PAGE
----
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Discussion in 'Strategies, Tactics and Training' started by American_Fusilier, Nov 25, 2019.

  1. bdickens

    bdickens Member

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    It's not opinion.

    It's fact.

    Do some reading. You might learn something.
     
  2. Jeff White

    Jeff White Moderator Staff Member

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    On the history of the militia since before we were a nation. On the militia act of 1791 and the subsequent laws up to the Dick Act. Then there is the 1886 Supreme Court Decision in Presser v Illinois.


    Presser v. Illinois (1886)
    In Presser v. Illinois (1886), The Supreme Court reiterated the stance found in United States v. Cruikshank, by applying it to state regulation, stating the following: “The provision in the Second Amendment to the Constitution, that ‘The right of the people to keep and bear arms shall not be infringed’ is a limitation only on the power of Congress and the national government, and not of the states.” In this case, the Supreme Court also clarified notions involving a well-regulated militia by disposing of the argument that individuals have the right to assemble as a militia independent of state or federal authorization by issuing the following statement: “It shall not be lawful for any body of men whatever other than the regular organized volunteer militia of this state and the troops of the United States to associate themselves together as a military company or organization, or to drill or parade with arms in any city or town of this state without the license of the Governor thereof.”


    You can read about that case here:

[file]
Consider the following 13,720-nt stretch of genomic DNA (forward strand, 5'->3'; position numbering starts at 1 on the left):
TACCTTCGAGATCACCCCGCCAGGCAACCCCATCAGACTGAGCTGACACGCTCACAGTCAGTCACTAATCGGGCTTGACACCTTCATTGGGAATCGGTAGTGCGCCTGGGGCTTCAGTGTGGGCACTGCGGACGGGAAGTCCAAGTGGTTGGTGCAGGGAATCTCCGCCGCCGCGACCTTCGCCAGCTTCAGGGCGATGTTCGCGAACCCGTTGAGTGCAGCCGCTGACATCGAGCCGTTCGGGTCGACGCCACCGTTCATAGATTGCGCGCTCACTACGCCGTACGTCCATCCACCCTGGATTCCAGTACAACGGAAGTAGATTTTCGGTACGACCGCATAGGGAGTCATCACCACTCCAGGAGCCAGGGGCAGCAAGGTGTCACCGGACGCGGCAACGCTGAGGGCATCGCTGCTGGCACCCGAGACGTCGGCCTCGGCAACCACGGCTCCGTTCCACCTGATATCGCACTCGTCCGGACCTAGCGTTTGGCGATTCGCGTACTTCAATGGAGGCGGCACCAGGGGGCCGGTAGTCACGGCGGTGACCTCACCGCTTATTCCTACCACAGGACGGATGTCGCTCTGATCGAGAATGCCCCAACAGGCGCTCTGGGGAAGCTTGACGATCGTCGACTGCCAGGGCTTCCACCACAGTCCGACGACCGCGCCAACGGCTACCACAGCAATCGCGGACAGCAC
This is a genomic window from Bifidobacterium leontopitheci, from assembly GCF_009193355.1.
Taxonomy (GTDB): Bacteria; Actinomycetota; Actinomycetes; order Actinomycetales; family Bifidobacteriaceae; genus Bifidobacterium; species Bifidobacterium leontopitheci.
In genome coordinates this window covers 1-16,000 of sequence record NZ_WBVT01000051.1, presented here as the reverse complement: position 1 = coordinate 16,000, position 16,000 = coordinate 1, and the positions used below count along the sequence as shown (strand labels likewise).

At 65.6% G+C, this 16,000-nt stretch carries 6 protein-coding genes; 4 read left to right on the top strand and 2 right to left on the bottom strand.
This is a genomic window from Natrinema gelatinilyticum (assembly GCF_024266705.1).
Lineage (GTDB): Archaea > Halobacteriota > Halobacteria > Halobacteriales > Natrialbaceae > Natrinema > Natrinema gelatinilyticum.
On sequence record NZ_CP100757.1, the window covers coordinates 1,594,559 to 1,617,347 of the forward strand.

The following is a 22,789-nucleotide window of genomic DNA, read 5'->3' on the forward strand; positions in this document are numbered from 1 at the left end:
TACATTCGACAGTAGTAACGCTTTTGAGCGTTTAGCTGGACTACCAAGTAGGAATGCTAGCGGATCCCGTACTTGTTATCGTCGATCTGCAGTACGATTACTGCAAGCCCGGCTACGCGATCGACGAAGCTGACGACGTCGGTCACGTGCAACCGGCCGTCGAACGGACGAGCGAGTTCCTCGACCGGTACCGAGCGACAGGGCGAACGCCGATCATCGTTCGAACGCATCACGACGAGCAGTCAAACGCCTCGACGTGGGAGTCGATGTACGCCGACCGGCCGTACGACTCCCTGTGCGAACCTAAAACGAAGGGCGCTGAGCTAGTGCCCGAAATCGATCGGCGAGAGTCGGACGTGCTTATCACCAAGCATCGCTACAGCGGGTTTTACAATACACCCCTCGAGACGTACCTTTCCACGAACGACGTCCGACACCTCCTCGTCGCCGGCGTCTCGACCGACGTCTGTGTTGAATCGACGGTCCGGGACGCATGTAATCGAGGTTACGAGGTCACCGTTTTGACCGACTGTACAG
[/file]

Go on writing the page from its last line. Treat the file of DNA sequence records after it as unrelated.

https://supreme.justia.com/cases/federal/us/116/252/



    The reason the Heller case was so groundbreaking is that for the first time it acknowledged the right to keep and bear arms independent of membership in the militia.
     
  3. bearcreek

    bearcreek Member

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    I disagree, but I appreciate the polite response to a simple question (unlike the response from another poster). Every other amendment is specifically about protecting the rights of the people from government intrusion. Why would the founders add a solitary amendment protecting the "right" of the people to be involved in a government sanctioned and run organization? That would be pointless.
     
    Last edited: Dec 5, 2019
  4. Balrog

    Balrog Member

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    I have heard 2nd Amendment scholars explain that the term "militia" in the 2nd amendment refers to all able bodied citizens able to be called upon to defend the Constitution. An organized militia is already armed by the government, so I don't think the National Guard really benefits from the 2nd amendment. The 2nd Amendment, I have heard argued, is about allowing arms for the disorganized militia, ie, the people.

    Anyway, I am not a lawyer. Lawyers tend to use use words to mean different things depending on which lie they are trying to tell.
     
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  5. AlexanderA
    • Contributing Member

    AlexanderA Member

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    The "2nd Amendment militia," at this point in time, is really a theoretical construct. It's basically everybody. It's not the National Guard, it's not the State Guard, and it's certainly not self-organized groups of individuals calling themselves "militias." Paradoxically, the minute you try to organize a "militia" made up of a segment of the population, you lose its constitutional status under the 2nd Amendment.